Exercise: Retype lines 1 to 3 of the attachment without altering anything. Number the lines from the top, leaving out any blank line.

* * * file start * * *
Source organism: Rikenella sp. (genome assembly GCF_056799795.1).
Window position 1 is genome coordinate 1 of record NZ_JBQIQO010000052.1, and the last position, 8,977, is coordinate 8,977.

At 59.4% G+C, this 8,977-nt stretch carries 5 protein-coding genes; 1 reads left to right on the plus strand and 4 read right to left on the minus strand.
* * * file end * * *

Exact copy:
Source organism: Rikenella sp. (genome assembly GCF_056799795.1).
Window position 1 is genome coordinate 1 of record NZ_JBQIQO010000052.1, and the last position, 8,977, is coordinate 8,977.

At 59.4% G+C, this 8,977-nt stretch carries 5 protein-coding genes; 1 reads left to right on the plus strand and 4 read right to left on the minus strand.